The History of Lord Hill’s Column

Standing as the tallest Doric column in the world, the Lord’s Hill Column is one of the most renowned landmarks in Shrewsbury, Shropshire, England. It is outside Shirehall and measures 133 feet and 6 inches (40.7 meters) high, with a 17-foot (5.2 meters) statue on its top. A memorial column, it erected to honor General Rowland Lord Hill, who served during the Peninsular War and the Battle of Waterloo in England at the height of the Napoleonic Wars.

Early History

The first stone of the Lord Hill’s Column was laid on December 28, 1814, during the feast day of  St. John the Evangelist. The Salopian Lodge of Free Masons did the job, with some assistance from personnel from other allied constituent lodges. It was finished on June 18, 1816, at another significant event, during the Battle of Waterloos’ first anniversary.

The column was made from Grinshill stone, a Triassic sandstone that has been locally quarried since the 12t century. It was the topmost used stone in Shropshire that has been used in many other buildings, such as the Welsh Bridge, Haughmond Abbey, and the Shrewsbury railway station. Edward Haycock Snr was the main architect, with some modifications by Thomas Harrison, specifically on the pedestal.

On the other hand, Lord Hill’s statue was made by Italian sculptor Joseph Panzetta using Lithodipyra or Coade stone, an artificial stone that became popular in the 18th and 19th centuries. It was widely utilized for modeling top-quality garden ornaments, knobs and drawer pulls, architectural works, and neoclassical statues. Some works made of Coade stone remain virtually weather-resistant until today.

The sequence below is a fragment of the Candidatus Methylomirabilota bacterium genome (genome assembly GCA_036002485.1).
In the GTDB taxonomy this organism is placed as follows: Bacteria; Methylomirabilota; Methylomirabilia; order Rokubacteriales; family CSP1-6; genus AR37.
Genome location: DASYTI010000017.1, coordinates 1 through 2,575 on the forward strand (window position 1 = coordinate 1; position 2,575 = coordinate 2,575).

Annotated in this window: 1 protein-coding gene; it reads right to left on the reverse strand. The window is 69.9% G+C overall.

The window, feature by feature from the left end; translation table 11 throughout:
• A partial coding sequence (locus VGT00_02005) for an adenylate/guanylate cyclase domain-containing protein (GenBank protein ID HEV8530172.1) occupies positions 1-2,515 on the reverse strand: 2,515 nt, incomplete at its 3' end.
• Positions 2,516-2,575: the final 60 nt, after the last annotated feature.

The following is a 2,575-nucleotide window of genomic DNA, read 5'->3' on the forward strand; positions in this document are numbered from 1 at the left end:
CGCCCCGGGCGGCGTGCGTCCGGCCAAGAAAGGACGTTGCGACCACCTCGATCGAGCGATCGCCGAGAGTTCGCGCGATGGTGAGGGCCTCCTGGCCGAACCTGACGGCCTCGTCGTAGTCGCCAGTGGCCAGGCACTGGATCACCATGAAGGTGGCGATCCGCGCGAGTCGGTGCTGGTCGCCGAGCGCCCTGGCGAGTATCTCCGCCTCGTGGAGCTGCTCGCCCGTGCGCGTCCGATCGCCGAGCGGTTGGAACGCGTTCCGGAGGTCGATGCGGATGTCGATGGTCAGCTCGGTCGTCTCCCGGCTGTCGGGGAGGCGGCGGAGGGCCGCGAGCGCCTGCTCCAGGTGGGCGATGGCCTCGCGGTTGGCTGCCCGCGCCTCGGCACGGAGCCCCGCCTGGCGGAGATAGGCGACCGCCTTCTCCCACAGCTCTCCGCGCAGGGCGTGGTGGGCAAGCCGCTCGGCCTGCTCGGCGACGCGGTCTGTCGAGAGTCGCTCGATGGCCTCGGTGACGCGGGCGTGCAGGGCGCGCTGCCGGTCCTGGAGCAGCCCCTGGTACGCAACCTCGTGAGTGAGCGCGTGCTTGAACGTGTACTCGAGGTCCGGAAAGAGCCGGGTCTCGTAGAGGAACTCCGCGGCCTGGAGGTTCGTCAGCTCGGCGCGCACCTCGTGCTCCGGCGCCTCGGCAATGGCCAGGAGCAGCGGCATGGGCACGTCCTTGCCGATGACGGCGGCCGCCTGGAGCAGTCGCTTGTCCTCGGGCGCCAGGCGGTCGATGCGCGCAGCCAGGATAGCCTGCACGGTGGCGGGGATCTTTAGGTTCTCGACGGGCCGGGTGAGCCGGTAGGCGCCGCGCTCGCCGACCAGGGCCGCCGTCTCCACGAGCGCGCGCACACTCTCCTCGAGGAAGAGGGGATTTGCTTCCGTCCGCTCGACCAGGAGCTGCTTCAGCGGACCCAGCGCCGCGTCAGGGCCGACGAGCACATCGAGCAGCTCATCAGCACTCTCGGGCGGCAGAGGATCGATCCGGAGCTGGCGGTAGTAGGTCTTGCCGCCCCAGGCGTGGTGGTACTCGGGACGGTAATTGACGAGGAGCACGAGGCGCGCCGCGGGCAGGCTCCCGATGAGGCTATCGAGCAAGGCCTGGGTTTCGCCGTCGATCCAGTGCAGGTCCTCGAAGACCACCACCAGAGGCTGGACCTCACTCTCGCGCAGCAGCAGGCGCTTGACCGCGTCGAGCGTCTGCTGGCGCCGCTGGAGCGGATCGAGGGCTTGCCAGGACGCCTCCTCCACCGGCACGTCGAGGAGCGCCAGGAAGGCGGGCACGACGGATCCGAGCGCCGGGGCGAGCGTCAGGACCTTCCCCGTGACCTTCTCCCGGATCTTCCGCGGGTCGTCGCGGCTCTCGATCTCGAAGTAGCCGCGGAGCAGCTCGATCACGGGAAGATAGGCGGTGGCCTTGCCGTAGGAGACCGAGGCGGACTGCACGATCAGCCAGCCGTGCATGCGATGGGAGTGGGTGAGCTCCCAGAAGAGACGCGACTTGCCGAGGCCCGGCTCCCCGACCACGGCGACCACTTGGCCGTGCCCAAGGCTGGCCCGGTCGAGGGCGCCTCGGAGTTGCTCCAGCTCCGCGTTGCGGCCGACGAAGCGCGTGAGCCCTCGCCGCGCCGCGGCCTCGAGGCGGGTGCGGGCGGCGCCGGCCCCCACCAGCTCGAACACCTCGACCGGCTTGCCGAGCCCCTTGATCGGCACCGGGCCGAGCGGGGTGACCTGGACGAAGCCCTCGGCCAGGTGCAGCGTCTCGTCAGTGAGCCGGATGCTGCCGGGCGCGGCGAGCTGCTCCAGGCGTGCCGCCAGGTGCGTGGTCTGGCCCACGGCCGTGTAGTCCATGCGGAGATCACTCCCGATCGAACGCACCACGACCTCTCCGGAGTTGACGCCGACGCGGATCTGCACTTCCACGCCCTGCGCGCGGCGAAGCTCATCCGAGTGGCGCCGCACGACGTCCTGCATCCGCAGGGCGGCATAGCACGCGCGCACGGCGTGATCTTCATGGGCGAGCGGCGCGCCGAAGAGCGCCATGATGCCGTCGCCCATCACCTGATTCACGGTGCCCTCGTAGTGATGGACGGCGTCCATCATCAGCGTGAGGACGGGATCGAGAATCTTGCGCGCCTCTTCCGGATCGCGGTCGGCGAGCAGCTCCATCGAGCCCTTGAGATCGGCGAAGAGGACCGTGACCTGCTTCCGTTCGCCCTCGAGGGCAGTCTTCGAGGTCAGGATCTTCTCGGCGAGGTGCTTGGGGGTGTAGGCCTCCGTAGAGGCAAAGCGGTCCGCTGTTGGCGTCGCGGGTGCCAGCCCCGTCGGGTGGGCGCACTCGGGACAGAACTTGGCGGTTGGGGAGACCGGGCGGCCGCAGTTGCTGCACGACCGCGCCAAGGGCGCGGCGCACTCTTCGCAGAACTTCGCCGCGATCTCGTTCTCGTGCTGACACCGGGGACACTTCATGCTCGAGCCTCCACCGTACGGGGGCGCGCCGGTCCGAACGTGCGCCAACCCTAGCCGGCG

The total expense for the amounted to approximately £202,831.48 at present prices. The column is 3.8 meters shorter than Gibside’s Monument to British Liberty, though it is taller if the height of the column and status is accounted for in total. Meanwhile, its diameter of 2 feet or (0.6 meters) is wider than Nelson’s column standing at Trafalgar Square at Westminster City in Central London. Lord Hill’s Column used to stand at the middle of the crossroads, but intersections are now set away from the monument.

Recent History

Lord Hill’s Column has been categorized as a Grade II structure by the English Heritage, a charity organization that handles more than 400 historic buildings, monuments, and places. With a Grade 2 listing, the column is described as a structure that is of special interest and all efforts in its preservation. As such, it is protected from being extended, altered, or demolished without the approval of the local authorities.

However, the column did not escape as it incurred damage in 2013 after a harsh winter accompanied by strong winds. Debris fell from the status and it became off-limits to the public. With its historical value and significance to Shewsbury, efforts were made to restore the column. After its restoration work, the column was opened again in 2015 during the 200th anniversary of the Battle of Waterloo.

Sadly, Lord Hill’s statue was ravaged again by heavy winds and frigid weather in 2019, though it was less serious than what happened in 2013. Restoration works were initially planned in May of 2019 but were delayed to September, and again pushed to a future date. A replacement statue is also being planned to be erected in 2022, which will celebrate Lord Hill’s 250th birth anniversary.